Swiss luxury watch brand Roger Dubuis expands their Excalibur collection by presenting the Excalibur Blacklight Trilogy.
The new Roger Dubuis Excalibur Blacklight model incorporates an artistic new version of the iconic RD820SQ calibre, featuring a decor made possible by a technology used for the first time in the Haute Horlogerie industry. The calibre takes on a whole new dimension by offering a mix of materials to display a unique and contemporary design.
The signature Roger Dubuis ‘Astral Skeleton’ movement presents an innovative technology using micro-structures made of lab-grown sapphire identical to that used in watchmaking jewels. The aesthetic and creative dimension displayed throughout the calibre gives the impression of a veritable 3D mechanical sculpture. Its inherent ability to glow under UV light reveals the motif as it were floating in the case at night. In a final flourish of technology enabled the skilled artisans of the Roger Dubuis ateliers allow the diamond at the centre of the Astral Skeleton to stand out in solitary splendour. This strategic effect further reinforces its taut lines and impressive visual depth generating multiple levels and angles.
The Blacklight Trilogy collection comes in a 28-piece pink gold limited edition, accompanied by an 88-piece blue version with a white gold case and black alternative in DLC titanium. All these timepieces bear the prestigious Poinçon de Genève certification. The pink gold limited edition is a boutique exclusive.
To clarify, the Roger Dubuis Excalibur Blacklight Trilogy is “lit” in the sense of the modern phrase that Roger Dubuis’s target demographic will certainly understand. By that, I mean it is quite cool — even if it is, in fact, not for some Super-LumiNova, but rather some external UV light source that the watches begin to give away the reason they are called “Blacklight.” Interestingly, Roger Dubuis doesn’t say all that much about the technology it utilized. The point is that — contrary to what one might believe upon first sight — it has left the trademark 166-component Roger Dubuis RD820SQ skeletonized caliber intact and added a web of specially produced crystals above, as well as underneath it. Reminiscent of neon light tubes but not actually capable of emitting light on its own, this decor is “made possible by a technology used for the first time in the Haute Horlogerie industry.”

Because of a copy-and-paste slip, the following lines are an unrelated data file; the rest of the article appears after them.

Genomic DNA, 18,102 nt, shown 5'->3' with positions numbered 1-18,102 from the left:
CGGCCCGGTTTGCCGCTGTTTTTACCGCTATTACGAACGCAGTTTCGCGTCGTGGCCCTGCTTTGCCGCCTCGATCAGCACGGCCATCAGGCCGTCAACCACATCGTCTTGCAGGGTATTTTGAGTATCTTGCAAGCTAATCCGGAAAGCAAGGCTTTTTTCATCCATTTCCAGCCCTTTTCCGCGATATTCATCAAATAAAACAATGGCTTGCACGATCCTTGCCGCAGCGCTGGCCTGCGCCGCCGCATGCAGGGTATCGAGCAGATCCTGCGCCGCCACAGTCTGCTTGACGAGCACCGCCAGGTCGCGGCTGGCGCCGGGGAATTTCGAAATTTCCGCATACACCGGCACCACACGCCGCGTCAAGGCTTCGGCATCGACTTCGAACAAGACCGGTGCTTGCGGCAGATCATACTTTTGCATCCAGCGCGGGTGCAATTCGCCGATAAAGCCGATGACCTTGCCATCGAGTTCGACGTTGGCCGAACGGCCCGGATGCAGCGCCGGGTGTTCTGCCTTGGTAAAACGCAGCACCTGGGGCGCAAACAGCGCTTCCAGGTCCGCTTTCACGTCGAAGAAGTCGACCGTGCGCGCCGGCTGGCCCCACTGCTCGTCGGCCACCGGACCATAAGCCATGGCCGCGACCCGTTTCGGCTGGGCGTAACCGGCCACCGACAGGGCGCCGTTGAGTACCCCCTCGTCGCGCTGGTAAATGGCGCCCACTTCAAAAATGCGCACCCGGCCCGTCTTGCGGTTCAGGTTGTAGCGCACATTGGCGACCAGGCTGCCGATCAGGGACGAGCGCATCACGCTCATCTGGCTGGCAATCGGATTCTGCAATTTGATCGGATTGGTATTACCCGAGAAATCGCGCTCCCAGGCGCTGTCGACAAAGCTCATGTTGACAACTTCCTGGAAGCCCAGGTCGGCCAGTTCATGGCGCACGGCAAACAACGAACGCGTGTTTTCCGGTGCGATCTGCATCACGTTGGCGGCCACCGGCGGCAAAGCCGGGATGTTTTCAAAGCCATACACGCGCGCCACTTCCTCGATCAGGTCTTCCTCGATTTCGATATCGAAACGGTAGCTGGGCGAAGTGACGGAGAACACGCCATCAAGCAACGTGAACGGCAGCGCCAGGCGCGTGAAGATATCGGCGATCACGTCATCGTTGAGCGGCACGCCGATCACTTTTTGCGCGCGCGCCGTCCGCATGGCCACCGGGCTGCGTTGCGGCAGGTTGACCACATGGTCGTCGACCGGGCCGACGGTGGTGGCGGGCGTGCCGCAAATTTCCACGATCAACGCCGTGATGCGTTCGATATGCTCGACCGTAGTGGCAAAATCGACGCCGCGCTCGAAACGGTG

Roger Dubuis Excalibur Blacklight goes on to call it “an innovative technology using micro-structures made of lab-grown sapphire identical to that used in watchmaking jewels.” It being “identical” kind of contradicts the “used for the first time in the Haute Horlogerie industry” segment — but let’s not nit-pick and just accept that somehow these structures differ from the similarly “grown” sapphire crystals and artificial movement jewels. Sharing more information on how and why they glow certainly would have been beneficial, as watch-lovers — no matter how rich — have, for a while, been wanting to be able to learn about their next expensive purchase. You see, over the now 30-year renaissance of the luxury watch industry, these buyers have faced (and probably experienced) a host of cases in which their egos and/or wallets got burned — and so, despite what some would like to think of it, the market of HNIW customers is more educated and more suspicious than it has ever been. Therefore, to offer some extra details on your cool new technology would probably increase prospective buyers’ confidence, as opposed to hold it back.